Australian Gross Domestic Product (GDP) rose 3.4 per cent in seasonally adjusted chain volume terms in the December quarter 2021, according to figures released by the Australian Bureau of Statistics (ABS) today.
Sean Crick, acting head of National Accounts at the ABS, said: “After experiencing a fall of 1.9 per cent in the September quarter due to a number of state lockdowns, the Australian economy recovered in the December quarter, growing 3.4 per cent and surpassing the pre-Delta June quarter 2021 level.”
Private demand contributed 3.0 percentage points to GDP, with a 6.3 per cent rise in household final consumption expenditure. Household spending on both goods and services rose, with recreation and culture, cafes and restaurants and clothing and footwear experiencing strong rises.
“Domestic demand drove the growth this quarter, with high levels of household spending, particularly in the states that emerged from COVID-19 lockdowns. Household spending in NSW, Victoria and the ACT rose 9.6 per cent, compared to the rest of Australia which rose 1.6 per cent,” Mr Crick added.
The rise in household final consumption expenditure was partly offset by a 1.4 per cent fall in private investment. Private investment was impacted by shortages of labour and construction materials, which saw dwelling investment decline 2.2 per cent despite high levels of dwelling approvals in recent quarters.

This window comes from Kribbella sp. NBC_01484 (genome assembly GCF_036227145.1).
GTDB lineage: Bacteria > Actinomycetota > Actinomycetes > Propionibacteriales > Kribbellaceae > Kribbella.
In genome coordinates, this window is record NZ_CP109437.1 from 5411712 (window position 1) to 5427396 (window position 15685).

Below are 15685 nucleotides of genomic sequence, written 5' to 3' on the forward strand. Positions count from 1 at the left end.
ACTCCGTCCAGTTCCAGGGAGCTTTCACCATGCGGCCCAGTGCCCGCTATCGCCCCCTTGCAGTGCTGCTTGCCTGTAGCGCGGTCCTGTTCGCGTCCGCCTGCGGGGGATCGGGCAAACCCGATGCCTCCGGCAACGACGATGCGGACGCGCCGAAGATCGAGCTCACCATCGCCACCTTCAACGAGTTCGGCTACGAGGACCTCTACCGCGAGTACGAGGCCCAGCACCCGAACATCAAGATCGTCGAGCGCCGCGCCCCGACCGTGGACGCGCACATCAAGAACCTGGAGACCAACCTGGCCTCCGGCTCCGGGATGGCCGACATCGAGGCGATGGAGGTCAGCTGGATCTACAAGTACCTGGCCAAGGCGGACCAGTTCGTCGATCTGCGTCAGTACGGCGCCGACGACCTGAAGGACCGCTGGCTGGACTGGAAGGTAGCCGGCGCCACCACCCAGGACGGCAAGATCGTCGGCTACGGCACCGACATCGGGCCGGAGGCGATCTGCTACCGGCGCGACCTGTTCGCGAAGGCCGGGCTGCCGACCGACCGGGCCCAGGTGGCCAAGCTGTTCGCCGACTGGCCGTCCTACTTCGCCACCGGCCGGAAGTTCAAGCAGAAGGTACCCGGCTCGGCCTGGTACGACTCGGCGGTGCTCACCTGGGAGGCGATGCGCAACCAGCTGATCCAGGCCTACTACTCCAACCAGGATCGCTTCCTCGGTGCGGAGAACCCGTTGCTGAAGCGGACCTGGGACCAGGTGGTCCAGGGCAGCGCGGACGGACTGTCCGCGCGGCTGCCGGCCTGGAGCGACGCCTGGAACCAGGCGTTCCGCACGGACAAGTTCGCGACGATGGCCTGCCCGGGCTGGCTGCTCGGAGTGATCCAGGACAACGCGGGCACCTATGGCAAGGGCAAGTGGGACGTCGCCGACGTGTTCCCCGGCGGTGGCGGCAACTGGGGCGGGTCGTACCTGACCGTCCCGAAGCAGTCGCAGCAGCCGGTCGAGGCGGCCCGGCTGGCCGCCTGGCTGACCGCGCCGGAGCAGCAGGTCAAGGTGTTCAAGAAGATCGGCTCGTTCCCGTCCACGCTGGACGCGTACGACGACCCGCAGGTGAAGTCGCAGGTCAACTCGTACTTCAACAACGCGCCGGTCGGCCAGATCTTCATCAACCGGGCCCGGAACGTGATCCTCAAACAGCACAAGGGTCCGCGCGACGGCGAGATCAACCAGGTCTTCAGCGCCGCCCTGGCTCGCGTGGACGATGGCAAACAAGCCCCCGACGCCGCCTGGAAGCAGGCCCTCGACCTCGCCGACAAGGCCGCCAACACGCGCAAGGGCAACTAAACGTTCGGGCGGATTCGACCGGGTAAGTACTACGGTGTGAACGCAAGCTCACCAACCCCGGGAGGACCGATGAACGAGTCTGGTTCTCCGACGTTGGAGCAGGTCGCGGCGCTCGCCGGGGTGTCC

Net trade detracted 0.2 percentage points from GDP this quarter. Exports of mining commodities and travel services fell which was partly offset by increases in rural goods exports. Imports of goods fell 0.4 per cent, driven by consumption and capital goods. The Terms of Trade fell 5.1 per cent, the largest decline since June quarter 2009, driven by strong growth in import prices.
The household saving to income ratio fell from 19.8 per cent to 13.6 per cent. The fall in household saving was driven by increased household spending, coupled with a decline in household income. Household gross disposable income fell 0.5 per cent with the reduction of government support payments to households and unincorporated businesses affected by COVID-19.
“The household saving ratio of 13.6 per cent was higher than the pre-Delta COVID-19 ratio in June quarter 2021 of 11.8 per cent.” Mr Crick said.